Via Dress, Design, Decor.
what am i feeling today? that the sun coming in my window is a beautiful farce compared to the frost i know exists beyond the panes. what am i doing about it? deciding to pull myself out of it by thinking only in the realm of the posey. or the magnolia. or peony, juliette rose, or anything floral, ruffly and pretty...and then tying it around your neck.
and it will be fabulous.
This weekend (same shopping trip) I was in Pottery Barn Kids, where another pretty smart bird and I spied the most gorgeous Liberty print bedding on mondo clearance, perfect for baby pretty smart bird T. when she gets a big girl bed.
At the checkout line, I suddenly felt something come over me and bought a matching twin-sized duvet for myself. You know. For a guest room. In the aforementioned nonexistent house.
But you guys (I mean, you birds), it's so pretty in person. And reversible. And $29.99.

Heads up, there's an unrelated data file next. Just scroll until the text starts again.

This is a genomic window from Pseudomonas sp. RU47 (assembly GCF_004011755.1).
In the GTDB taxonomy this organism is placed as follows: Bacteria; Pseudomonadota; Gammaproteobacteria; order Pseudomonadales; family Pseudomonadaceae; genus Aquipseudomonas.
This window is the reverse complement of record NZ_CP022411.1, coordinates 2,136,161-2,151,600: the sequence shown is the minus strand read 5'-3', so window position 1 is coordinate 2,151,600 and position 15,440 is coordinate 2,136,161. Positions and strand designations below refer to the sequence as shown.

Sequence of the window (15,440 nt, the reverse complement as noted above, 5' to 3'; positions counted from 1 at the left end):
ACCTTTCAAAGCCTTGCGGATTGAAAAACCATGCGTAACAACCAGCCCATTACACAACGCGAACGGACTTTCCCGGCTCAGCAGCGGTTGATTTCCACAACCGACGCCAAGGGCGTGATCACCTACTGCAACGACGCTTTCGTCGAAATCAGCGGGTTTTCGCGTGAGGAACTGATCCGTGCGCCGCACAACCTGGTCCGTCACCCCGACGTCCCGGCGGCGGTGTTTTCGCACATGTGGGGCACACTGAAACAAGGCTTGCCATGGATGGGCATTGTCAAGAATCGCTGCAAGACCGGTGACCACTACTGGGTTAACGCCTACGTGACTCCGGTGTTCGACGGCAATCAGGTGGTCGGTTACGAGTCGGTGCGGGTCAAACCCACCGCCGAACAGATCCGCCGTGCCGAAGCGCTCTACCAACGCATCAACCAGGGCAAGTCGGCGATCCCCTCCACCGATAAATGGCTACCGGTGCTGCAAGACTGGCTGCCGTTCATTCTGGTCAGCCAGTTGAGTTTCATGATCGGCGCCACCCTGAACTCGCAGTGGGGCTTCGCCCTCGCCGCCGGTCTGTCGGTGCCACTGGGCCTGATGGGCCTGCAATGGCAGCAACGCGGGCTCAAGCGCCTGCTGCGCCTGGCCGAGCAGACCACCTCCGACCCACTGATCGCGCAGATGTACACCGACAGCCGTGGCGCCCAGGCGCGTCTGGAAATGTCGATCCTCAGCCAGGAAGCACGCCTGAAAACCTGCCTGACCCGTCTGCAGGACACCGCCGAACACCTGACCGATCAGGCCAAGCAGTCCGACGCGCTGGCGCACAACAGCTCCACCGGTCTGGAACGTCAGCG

If anyone else is in an insane floral mood and has a guest- or little girl's room to decorate, PBKids online has some really cute stuff on clearance right now. (If I did have a little girl's room to decorate, I would snatch up that McKenna print in blue on top. Love.)
And if you prefer something a bit more sophisticated, grown-up Pottery Barn has more than a few gems on sale as well.
So! This weekend I was at Crate & Barrel and I saw two things that made me stop in my tracks, this duvet and this chair. The duvet, I plan to save my pennies and make it mine in the near future. The chair would require more than just penny-pinching. But someday. SOMEDAY! I have mentally decorated a room around it. In the house that is also currently a castle in the air.